Monday Night Preserves – Christmas Mincemeat

I make no apology that Christmas preserving is going to be top of the list for the next few posts.  It’s so exciting and with it only being our second Christmas here, we’re still developing new ways and traditions.

Yesterday was Stir Up Sunday and we made our Christmas Pudding which I posted about but I also made the sweet mincemeat, again something that I haven’t made before.  It smelt amazing!  I can’t believe how easy it was to make.  Thank you to Lou for spurring me on to do it, just by being her.

Last year I treat myself to Mary B’s Christmas recipe book, worth every penny I have to say and this is the recipe I followed. 

I used dark rum as I had it in the pantry and wouldn’t use it for anything else, so in it went.


I used fresh cranberries opposed to dry as stated in the recipe, which after a couple of frantic messages with Lou, I decided to follow the recipe regardless and just leave it in the simmering oven for a bit longer, to cook them through. 

I’m very pleased with the outcome, 4 good sized jars.  We’ll be making mince pies with this soon, so I hope it tastes nice.

Christmas is coming and I intend to enjoy every minute! 

A weekend in pictures 











We have had the best weekend. We’re starting with the Christmas decorations which we love! This is our 2nd Christmas on the smallholding and we’re making more of our own decorations as well as the ones we already have. The kids have been busy stuffing orange slices with cloves and helping me with the Christmas pudding on Stir up Sunday, which many people already do each year, and I hope is going to be a tradition for us too.
Stir up Sunday is an old tradition which I think is lovely. It’s the last Sunday before Advent Sunday apparently. We’re not overly religious but I do like this. We all took a turn at stirring the mixture of which we had a good giggle to when I insisted we took photos for the blog.

Tomorrow I’m going to share the mincemeat recipe with you as part of Monday night preserves. I still owe a recipe for stock powder but that can follow at any point. I hope you’ve all had a fabulous weekend.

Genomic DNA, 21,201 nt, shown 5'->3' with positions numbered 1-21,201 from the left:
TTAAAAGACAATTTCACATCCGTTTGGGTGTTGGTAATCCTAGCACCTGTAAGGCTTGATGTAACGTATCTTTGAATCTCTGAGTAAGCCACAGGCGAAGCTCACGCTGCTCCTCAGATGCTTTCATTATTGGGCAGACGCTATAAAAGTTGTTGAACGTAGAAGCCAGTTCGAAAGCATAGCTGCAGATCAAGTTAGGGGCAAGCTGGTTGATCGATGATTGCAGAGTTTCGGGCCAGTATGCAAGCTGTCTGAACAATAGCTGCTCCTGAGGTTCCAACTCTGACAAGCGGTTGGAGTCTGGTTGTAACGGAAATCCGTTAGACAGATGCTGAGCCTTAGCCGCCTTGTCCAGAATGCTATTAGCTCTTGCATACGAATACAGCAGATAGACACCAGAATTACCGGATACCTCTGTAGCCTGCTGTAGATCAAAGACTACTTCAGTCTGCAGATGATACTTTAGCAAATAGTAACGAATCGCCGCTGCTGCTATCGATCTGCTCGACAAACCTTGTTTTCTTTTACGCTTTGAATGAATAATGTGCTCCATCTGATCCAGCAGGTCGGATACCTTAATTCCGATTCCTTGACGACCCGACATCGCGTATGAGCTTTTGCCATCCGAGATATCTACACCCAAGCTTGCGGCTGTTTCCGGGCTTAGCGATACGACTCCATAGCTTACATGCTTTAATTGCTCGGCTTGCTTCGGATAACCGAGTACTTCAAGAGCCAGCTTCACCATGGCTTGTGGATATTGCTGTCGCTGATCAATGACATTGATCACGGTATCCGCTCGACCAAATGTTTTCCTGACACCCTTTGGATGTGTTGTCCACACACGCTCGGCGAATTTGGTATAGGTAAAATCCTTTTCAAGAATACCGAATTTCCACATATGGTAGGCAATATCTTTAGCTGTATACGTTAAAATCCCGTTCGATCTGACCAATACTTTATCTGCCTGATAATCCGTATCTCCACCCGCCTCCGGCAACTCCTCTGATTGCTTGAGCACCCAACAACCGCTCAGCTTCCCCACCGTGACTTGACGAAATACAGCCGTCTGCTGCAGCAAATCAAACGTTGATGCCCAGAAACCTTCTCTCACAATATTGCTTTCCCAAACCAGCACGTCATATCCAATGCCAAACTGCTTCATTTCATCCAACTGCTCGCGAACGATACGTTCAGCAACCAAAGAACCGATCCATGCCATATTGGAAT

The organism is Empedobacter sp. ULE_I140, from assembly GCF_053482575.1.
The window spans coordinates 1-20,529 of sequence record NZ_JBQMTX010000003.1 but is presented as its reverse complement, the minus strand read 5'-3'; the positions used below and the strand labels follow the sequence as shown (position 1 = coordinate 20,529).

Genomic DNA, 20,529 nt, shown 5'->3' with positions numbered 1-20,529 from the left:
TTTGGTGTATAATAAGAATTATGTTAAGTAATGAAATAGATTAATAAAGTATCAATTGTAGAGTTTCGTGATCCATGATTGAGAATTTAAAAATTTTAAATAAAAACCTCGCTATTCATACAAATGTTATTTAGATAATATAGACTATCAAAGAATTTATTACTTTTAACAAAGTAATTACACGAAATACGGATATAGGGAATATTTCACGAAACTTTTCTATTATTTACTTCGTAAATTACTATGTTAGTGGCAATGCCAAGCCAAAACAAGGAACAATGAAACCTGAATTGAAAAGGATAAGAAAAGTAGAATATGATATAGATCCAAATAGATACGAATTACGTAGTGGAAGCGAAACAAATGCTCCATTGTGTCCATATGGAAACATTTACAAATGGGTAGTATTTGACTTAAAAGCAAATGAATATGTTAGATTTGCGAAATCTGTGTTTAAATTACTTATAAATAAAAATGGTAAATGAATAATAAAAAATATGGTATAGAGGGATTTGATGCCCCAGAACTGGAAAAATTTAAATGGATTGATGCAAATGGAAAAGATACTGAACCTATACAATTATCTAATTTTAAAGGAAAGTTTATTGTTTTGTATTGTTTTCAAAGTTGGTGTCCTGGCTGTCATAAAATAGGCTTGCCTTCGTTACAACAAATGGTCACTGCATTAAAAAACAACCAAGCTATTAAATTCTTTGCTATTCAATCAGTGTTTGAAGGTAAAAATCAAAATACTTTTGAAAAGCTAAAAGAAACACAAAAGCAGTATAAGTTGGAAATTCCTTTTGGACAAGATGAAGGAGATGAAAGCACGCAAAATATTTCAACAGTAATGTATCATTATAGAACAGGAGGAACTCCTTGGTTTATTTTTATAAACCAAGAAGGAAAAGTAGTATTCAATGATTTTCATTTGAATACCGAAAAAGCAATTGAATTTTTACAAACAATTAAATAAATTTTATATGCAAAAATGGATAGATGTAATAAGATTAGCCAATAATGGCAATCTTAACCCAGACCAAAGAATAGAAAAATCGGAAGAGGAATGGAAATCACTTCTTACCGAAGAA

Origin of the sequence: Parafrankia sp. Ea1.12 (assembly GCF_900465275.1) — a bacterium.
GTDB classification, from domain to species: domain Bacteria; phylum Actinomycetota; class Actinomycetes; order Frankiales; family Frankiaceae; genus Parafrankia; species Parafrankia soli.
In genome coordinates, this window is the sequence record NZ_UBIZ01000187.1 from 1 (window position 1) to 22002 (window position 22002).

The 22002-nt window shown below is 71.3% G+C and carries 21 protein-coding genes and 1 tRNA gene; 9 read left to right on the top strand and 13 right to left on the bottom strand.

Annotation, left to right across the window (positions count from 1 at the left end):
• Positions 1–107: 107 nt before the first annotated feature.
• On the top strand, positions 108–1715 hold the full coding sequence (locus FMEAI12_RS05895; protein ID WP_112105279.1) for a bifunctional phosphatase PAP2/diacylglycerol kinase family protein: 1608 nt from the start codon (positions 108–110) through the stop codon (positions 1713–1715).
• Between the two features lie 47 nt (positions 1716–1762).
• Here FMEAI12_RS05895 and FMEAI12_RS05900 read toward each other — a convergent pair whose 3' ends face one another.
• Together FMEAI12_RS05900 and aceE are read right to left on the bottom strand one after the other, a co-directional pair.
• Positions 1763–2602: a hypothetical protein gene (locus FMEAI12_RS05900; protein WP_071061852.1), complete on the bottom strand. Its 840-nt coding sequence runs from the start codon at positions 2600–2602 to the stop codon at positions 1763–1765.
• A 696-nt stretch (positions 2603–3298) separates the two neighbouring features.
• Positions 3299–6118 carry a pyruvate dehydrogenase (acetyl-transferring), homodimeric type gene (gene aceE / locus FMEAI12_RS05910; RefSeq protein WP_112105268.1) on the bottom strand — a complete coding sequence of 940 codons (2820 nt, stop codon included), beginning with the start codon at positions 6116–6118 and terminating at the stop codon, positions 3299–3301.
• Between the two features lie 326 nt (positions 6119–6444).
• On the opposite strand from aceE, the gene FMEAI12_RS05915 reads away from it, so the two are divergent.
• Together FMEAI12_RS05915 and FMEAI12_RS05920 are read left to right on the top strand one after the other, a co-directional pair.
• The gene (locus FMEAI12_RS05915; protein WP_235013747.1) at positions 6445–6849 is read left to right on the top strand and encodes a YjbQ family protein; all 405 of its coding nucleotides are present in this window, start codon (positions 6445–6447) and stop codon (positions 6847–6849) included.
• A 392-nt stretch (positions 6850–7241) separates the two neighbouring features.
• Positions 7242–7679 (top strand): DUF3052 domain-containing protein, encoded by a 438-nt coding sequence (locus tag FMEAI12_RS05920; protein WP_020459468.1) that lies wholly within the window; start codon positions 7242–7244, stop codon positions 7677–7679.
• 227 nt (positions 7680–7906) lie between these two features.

Monday night preserves – Christmas spiced red cabbage and home grown chicken

When I think of preserving, my thoughts don’t always lend themselves straight to the freezer which is crazy really as it’s one of today’s modern options for preserving our harvests.  This week we have switched on the new (to us) chest freezer that we were given, as we will shortly have the pigs to fill it.  It seems to be working fine thankfully, got to love a freebie.
So that got me thinking and when I wandered round the veg plot the other morning I noticed every single red cabbage was doing great and they would need harvesting very soon.
So for my Monday preserve, I decided to trial a Christmas cabbage recipe as those of you who were hear last year know I love red cabbage at Christmas!  It freezes amazingly and tastes even better afterward in my opinion.
This new recipe from BBC Good Food which is Spiced red cabbage.

I’ve used 2 heads of cabbage for this recipe as mine came in short of the kilo that it recommended, but not far off.  I also used 2 red onions of my own, very satisfying feeling.  Don’t the cabbages look pretty?

Method taken from BBC Good Food.
Sweat 2 onions and add the zest of an orange and a cinnamon stick after 5 mins.  Give them a minute to fuse and then add the cabbage (shredded and washed), 150ml port and a dash of red wine vinegar.  Bring to the boil and then simmer for up to an hour.  It looked delicious!
 
We also dispatched our first Ross Cobb chicken at the weekend which was to see how big it was based on it’s current age (9 weeks).  We’re wanting to slow grow them but trial and error as to when they would be ready.  Well it surprised both of us, already weighing in as a table ready bird of 1.8kg.  I’m really pleased as this is a milestone for us, meaning we will never have to buy shop bought chicken again! 
For those who are interested we also did a cockerel, but he will be as tough as old boots I think (weighed in at 3kg, a Rhode Island Red) and we did them using our new area set up specifically for working on the poultry.  As this is a preserving post and to avoid upsetting people just looking for preserving info, I’ll post about that in another post later this week.
So our freezers are now starting to fill up nicely for the leaner growing months ahead.  We’re one step further onto the path of self sufficiency (long it may be!).

Monday night preserving – currant cordial, toffee vodka, redcurrant jelly

What a week of harvest! It’s a full time job when things get going isn’t it? We harvested everything in the below photo on Sunday.
Buster is just making sure things are in order.